The splash pad at Millennium Park is fully fenced in, and you let your kids into the area through a latched gate and watch from outside the fence. It’s nice that it’s fully contained like that, especially if you’ve got a runner. The splash pad is one of the larger ones in the area with lots of fountains and fun, but the sun is fierce, so we save this one for cloudier days.

Brendan’s Playground

Brendan’s Playground, located in Westhoff Park in O’Fallon, is another long drive if you don’t live in St. Charles County, but like Jaycee Park, it’s a fantastic playground. The splash pad is small, best for younger kids, but the playground next to it makes it worth the trek! Unfortunately for us, we’ve only made it out once this year and the splash pad was closed for repairs, so no splash pad pictures. But the kids had a ball playing on the bug-themed playground!

Brendans playground st charles mo

Like Jaycee, Brendan’s playground was designed to be accessible to all children, regardless of ability. The cities of St. Charles and O’Fallon are doing a fantastic job with designing playgrounds where everyone can play together!

Unfortunately, because it’s so new, trees haven’t had the chance to grow tall yet, so while there are several lovely picnic pavilions, there really isn’t any shade.

 

 

Creve Coeur Lake

Creve Coeur Lake is a huge park, and the upper park (on the bluffs above the lake) actually has two splash pads! This is an enormous park with multiple entrances and to reach both of these splash pads, enter the park from Dorsett Rd.

The smaller of the splash pads (located by Playground #3) can be found just behind Go Ape. This one is generally the less crowded of the splash pads, which is nice, and although it isn’t quite as exciting as the other one, we still had to drag the Grasshopper and Cricket away when it was time to go. This one is only open on weekends and holidays, but if you accidentally go during the week and find it closed, you can head on over to the other splash pad!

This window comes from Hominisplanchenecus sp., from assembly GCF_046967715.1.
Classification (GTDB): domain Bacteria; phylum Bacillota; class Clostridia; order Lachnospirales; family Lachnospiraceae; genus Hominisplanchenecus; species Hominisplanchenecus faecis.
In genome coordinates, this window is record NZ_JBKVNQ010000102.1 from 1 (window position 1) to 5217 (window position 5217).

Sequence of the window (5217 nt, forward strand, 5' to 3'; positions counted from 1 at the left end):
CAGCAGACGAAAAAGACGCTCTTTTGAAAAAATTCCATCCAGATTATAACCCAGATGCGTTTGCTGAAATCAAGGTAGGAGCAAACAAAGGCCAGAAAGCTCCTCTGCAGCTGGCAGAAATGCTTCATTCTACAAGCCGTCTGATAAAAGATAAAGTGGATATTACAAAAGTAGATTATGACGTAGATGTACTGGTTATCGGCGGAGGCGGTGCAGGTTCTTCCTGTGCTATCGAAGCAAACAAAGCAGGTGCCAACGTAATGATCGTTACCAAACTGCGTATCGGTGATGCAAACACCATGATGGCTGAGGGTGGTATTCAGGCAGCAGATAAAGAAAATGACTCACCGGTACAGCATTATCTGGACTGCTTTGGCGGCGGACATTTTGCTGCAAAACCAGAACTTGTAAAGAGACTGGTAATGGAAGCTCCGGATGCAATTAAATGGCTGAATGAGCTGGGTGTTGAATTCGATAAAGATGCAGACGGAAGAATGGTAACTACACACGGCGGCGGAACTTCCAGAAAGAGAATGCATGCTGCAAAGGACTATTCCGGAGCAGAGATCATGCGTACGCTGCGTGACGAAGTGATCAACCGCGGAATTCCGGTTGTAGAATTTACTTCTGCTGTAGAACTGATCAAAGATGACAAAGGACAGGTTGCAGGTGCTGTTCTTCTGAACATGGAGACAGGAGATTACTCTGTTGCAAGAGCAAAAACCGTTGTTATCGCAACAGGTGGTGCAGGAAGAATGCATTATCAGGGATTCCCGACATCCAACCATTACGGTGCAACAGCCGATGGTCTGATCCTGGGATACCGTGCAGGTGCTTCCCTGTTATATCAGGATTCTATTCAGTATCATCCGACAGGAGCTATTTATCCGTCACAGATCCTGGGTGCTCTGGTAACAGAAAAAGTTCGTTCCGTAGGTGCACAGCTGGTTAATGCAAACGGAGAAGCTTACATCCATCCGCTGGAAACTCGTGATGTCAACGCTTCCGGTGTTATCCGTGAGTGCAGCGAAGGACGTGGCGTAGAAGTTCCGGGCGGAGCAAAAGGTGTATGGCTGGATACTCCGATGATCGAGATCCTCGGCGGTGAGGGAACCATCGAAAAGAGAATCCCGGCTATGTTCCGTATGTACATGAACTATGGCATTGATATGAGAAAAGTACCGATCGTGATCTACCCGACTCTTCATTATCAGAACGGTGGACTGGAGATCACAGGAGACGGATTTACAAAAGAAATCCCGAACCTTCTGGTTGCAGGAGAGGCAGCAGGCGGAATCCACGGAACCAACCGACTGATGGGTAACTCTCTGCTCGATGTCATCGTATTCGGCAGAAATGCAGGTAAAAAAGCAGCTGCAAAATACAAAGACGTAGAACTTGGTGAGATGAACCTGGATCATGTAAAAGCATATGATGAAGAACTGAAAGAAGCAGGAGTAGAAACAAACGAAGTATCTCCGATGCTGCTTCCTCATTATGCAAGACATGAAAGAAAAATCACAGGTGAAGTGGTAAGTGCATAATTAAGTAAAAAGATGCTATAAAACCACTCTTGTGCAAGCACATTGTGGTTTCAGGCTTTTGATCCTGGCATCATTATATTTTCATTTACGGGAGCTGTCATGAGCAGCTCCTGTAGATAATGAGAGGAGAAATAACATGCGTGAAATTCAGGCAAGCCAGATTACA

splash pad creve coeur lake go ape

 

The second splash pad (located at Playground #2 and the Branwood shelter) is our absolute favorite splash pad. It is shaded by huge trees that make it more comfortable for parents, and the splash pad itself is full of action. There is a bucket that dumps water on your head, fountains, and tons of space to run through the water. It’s also close enough to the slides that kids can move back and forth between water and playground. Slides when you’re wet? Awesome fun! The only drawback is that this one can get a little crowded. But, like I said, it’s one of the best, so there’s a reason people flock to it!

Creve Coeur Lake splash pad

Do you have a favorite splash pad in St. Louis or your own home town? What do you love about it?

Love this post? Don’t want to miss a thing? Click here to get Two Little Grasshoppers right in your inbox!

Caribbean Black Cake: A Christmas Cake Like No Other

It’s July, which has me thinking of Christmas, which has me thinking it’s time to start my fruitcake. And not just any fruitcake. Laurie Colwin’s Black Cake. Now technically, this isn’t her cake. It’s a traditional Black Cake is a Caribbean/African-style fruitcake served at Christmas time, but I first learned about this cake in Laurie Colwin’s book Home Cooking.

Bake a traditional caribbean Black Cake, a gorgeous desert for the Christmas table. A recipe in 3 parts: Pt 1 Marinating the Fruit

 

 

Last year, I made two of these cakes, and brought them along to the various holiday gatherings. My mother even took one of the cakes to a New Year’s Eve party, and one of her friends from Africa got a little misty-eyed. She told my mom it was just like her mother used to make back in Africa. I was glad to know this cake is the real deal!